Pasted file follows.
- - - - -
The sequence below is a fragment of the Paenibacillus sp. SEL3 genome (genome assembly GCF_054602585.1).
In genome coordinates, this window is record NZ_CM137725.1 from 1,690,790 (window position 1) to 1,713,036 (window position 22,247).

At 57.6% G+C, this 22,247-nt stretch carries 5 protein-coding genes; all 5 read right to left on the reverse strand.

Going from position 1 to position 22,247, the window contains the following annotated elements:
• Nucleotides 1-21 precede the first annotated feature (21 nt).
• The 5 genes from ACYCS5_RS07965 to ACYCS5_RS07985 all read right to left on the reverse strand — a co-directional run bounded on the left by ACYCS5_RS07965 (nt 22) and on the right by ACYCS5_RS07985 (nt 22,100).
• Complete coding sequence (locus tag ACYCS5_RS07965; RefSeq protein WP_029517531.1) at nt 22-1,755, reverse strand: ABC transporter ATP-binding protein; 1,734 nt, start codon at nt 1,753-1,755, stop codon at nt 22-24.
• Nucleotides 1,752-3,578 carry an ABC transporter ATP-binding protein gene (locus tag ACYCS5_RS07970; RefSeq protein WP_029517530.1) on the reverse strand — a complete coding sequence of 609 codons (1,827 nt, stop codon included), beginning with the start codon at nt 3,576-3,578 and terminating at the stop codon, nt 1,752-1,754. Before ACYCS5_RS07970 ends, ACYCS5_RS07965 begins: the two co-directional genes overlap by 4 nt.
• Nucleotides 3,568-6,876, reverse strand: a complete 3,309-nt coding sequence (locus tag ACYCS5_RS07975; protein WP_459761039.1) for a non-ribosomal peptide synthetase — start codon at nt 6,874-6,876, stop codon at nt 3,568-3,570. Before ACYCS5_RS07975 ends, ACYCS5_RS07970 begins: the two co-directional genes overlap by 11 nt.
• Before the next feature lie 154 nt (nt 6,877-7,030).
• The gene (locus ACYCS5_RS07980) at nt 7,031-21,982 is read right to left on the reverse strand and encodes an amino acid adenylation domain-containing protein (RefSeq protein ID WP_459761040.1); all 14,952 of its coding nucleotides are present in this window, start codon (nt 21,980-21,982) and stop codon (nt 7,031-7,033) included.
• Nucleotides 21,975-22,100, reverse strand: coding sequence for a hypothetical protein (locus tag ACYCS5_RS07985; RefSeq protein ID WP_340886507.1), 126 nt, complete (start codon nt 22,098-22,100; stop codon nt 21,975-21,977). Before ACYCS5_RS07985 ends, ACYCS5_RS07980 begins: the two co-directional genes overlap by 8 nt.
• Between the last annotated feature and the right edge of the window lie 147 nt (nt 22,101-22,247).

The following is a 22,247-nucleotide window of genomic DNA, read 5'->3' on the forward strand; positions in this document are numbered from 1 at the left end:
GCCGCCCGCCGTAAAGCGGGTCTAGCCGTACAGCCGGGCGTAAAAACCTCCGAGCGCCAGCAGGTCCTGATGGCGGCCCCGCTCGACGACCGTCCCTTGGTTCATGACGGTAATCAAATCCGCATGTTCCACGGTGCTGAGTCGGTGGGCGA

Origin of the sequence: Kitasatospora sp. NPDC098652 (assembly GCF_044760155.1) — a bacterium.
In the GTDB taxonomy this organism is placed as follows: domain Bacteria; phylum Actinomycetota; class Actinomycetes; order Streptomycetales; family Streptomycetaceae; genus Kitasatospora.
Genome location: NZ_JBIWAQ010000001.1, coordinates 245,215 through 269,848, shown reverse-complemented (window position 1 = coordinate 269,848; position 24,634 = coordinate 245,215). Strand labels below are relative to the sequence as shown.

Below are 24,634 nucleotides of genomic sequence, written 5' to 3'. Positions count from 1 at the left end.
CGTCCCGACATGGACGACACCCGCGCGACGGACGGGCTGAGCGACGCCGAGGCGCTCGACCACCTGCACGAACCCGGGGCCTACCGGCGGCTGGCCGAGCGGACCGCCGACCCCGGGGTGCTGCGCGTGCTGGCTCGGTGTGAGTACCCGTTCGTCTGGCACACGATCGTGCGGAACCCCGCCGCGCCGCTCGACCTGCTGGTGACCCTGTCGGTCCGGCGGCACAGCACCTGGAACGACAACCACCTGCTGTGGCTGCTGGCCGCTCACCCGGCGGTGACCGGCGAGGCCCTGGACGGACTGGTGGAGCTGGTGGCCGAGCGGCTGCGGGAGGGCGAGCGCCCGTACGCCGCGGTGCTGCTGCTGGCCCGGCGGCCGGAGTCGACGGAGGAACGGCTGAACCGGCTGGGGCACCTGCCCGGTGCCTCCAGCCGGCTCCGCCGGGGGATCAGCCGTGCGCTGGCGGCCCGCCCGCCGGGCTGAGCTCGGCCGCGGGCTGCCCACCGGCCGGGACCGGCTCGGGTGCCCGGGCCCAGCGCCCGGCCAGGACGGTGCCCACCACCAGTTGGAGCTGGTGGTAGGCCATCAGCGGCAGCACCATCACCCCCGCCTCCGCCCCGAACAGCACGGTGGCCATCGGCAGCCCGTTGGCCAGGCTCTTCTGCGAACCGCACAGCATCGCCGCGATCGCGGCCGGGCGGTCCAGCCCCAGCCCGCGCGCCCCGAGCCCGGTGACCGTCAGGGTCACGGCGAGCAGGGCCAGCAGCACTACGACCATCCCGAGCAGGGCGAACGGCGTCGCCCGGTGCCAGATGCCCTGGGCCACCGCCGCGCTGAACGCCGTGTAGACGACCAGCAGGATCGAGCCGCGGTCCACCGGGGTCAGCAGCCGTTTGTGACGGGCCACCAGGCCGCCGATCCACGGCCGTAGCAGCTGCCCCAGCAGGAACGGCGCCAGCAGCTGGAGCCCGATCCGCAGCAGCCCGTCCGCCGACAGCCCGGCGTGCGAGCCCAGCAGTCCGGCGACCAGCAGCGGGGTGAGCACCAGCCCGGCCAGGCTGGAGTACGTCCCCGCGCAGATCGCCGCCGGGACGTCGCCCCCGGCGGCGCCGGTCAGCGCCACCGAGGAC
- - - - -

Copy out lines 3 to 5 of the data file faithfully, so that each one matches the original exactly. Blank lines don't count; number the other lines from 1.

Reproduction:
At 57.6% G+C, this 22,247-nt stretch carries 5 protein-coding genes; all 5 read right to left on the reverse strand.

Going from position 1 to position 22,247, the window contains the following annotated elements:
• Nucleotides 1-21 precede the first annotated feature (21 nt).